Ahead of Camp Flog Gnaw, Tyler, the Creator's annual musical festival, a mysterious set of posters appeared around Exposition Park in Los Angeles. They were white with large black text that read “No-one Ever Really Dies”—a cryptic and perhaps slightly dangerous message that greeted the hordes of teenagers entering the park for the day’s festivities. The phrase also doubles as the name of Shay Haley, Chad Hugo, and Pharrell Williams’s hip-hop/funk/rock trio, better known as N.E.R.D. Fifteen years after their debut album, In Search Of…, and seven relatively quiet years removed from their last project, Nothing, I wouldn’t begrudge you if you felt that the moniker seems tragically ironic. Every hip-hop/funk/rock group has their day in the sun, and N.E.R.D.’s had passed. If they hadn’t quite reached death, they were one children’s movie soundtrack closer to it.
This all seemed true, at least until Rihanna breathed life back into N.E.R.D. with her swaggering verse on “Lemon,” a bouncy tribute to riding in Ferraris, counting money, and sometimes doing both at the same time. Released Wednesday, the song is the first single off of the group’s as-yet-untitled new album. The Pharrell–and–Kuk Harrell–produced track is a thumping, mid-tempo number replete with William’s characteristically extraterrestrial bass synths and bone-brittle keys. Riri’s swaggering verse is the highlight of the whole affair. “Tell the paparazzi get the lens right / Got the window down top blowin’ la,” she says while exhaling a cloud of high-grade. In the accompanying music video, she shaves a woman’s head, seemingly imbuing her with the power to break, pop, and lock her way through the rest of the following three minutes.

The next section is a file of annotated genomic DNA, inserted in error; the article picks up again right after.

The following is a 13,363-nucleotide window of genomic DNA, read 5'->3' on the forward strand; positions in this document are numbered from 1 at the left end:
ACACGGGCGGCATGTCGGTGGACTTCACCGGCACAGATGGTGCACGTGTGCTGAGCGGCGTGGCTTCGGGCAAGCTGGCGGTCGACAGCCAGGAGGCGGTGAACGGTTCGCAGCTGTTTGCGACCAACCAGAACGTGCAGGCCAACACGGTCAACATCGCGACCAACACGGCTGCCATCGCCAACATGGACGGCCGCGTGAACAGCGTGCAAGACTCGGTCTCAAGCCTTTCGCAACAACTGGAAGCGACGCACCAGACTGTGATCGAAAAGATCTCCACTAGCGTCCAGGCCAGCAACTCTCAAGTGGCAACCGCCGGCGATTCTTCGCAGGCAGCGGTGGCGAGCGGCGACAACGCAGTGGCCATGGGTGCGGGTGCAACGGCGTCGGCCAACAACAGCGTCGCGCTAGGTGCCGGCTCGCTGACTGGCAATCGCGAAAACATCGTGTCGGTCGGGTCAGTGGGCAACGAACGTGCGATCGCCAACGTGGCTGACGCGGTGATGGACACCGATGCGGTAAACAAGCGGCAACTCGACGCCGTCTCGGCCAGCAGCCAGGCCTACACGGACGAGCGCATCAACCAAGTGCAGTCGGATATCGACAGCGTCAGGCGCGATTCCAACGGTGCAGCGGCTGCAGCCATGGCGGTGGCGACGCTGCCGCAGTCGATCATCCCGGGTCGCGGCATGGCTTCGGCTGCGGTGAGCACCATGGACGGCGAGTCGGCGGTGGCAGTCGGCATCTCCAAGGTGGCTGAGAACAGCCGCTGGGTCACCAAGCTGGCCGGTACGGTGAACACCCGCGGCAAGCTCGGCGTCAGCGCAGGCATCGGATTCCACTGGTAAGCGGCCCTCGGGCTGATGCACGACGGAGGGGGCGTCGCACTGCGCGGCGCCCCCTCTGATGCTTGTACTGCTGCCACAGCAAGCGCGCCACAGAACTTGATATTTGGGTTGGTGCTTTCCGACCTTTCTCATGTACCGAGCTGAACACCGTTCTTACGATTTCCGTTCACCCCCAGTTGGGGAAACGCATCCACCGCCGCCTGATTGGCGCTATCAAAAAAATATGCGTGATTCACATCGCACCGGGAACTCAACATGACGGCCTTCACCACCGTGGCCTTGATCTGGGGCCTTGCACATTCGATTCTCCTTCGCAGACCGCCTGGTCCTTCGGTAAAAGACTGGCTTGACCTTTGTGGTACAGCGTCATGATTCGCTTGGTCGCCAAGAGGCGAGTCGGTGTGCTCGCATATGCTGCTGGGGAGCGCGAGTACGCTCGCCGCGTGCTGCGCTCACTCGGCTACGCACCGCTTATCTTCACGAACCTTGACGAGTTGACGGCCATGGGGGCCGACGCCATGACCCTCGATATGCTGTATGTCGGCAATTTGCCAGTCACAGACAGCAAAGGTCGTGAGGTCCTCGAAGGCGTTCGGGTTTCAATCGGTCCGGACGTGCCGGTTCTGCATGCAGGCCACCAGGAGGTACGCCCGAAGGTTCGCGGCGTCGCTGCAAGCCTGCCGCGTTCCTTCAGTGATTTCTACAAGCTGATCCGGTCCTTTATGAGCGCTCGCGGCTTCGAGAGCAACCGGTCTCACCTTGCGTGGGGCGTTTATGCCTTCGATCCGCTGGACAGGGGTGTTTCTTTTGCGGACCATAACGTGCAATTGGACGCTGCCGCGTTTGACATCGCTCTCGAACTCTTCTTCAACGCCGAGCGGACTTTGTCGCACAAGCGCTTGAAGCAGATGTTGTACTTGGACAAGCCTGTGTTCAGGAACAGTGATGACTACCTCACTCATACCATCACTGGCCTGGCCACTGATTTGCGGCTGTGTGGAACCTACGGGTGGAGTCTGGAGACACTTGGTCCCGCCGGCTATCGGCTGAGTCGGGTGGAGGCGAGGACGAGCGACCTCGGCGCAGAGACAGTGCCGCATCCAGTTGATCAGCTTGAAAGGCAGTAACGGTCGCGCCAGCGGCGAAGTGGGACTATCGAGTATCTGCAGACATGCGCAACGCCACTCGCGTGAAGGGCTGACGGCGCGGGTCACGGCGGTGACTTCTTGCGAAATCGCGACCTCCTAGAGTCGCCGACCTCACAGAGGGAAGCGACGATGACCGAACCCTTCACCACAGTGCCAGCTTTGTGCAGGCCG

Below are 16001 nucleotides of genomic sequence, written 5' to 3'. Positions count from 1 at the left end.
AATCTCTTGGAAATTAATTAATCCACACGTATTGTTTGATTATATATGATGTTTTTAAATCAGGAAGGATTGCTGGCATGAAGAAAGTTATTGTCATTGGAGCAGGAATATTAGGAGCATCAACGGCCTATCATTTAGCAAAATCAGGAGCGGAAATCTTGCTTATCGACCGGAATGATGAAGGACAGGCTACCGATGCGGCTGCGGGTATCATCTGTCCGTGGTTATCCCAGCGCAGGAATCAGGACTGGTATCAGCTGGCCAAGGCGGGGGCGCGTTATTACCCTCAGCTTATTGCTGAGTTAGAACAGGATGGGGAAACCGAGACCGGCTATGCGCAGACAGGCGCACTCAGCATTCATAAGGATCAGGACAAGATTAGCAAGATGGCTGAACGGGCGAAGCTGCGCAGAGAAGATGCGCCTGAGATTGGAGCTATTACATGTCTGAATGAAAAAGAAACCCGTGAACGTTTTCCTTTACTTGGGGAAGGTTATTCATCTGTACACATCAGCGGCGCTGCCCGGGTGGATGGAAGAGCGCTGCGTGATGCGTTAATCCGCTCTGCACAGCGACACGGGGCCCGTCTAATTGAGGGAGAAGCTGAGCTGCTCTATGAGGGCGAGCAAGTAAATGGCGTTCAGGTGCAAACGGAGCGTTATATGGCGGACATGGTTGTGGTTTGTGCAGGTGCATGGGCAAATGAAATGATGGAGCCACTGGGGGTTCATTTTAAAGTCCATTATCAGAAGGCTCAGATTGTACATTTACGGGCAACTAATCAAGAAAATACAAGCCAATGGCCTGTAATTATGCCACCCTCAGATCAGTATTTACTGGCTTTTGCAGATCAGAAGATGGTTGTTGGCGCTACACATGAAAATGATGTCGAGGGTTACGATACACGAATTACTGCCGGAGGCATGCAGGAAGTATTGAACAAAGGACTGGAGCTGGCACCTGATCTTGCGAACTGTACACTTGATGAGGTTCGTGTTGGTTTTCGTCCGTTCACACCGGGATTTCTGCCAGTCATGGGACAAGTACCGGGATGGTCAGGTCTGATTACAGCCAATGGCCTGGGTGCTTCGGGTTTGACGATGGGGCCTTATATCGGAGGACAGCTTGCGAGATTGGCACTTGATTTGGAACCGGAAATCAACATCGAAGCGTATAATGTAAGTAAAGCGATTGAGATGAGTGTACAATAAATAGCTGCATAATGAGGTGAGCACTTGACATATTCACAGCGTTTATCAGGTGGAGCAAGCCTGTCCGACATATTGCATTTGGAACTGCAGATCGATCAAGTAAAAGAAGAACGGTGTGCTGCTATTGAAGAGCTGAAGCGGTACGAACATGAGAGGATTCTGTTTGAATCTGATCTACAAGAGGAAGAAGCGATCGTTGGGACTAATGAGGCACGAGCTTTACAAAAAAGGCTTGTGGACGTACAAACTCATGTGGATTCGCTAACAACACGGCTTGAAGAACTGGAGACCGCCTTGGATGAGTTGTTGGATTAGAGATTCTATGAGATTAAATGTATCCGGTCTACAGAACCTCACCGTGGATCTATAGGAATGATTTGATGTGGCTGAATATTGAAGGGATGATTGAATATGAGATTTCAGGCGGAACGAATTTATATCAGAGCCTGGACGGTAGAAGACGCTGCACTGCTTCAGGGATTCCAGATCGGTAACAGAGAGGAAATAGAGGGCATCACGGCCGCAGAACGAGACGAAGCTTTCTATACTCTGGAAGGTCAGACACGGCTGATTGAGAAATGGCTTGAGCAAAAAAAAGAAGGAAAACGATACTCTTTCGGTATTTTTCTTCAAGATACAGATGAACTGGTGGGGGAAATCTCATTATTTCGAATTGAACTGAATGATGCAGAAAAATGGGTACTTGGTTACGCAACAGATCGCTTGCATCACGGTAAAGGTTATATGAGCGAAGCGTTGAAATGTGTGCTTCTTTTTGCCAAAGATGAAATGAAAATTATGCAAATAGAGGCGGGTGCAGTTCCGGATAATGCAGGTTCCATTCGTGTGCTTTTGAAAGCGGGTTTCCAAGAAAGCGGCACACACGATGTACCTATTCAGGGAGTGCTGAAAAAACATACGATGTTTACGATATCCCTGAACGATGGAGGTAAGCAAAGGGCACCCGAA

N.E.R.D.’s return shouldn’t come as too much of a surprise. Williams, the group’s leader, appears to be incapable of going through a day of life without making something. In the last two years alone, he has designed a line of tennis apparel for Adidas; discovered a pop star at NYU; and added names like Post Malone, Lil Uzi Vert, and Frank Ocean to what was already a stacked production résumé. It makes sense that he would choose to direct that seemingly endless fount of creative energy back to the source of some of his earliest success. Whether the rest of the album will live up to this strong start is hard to say. This very well may just be a flash in the pan for a group that has long since ceased to sizzle. Regardless, I’m willing to enjoy the moment while it lasts. Everyone dies sometime, but a song with Rihanna might just buy N.E.R.D. a few extra years.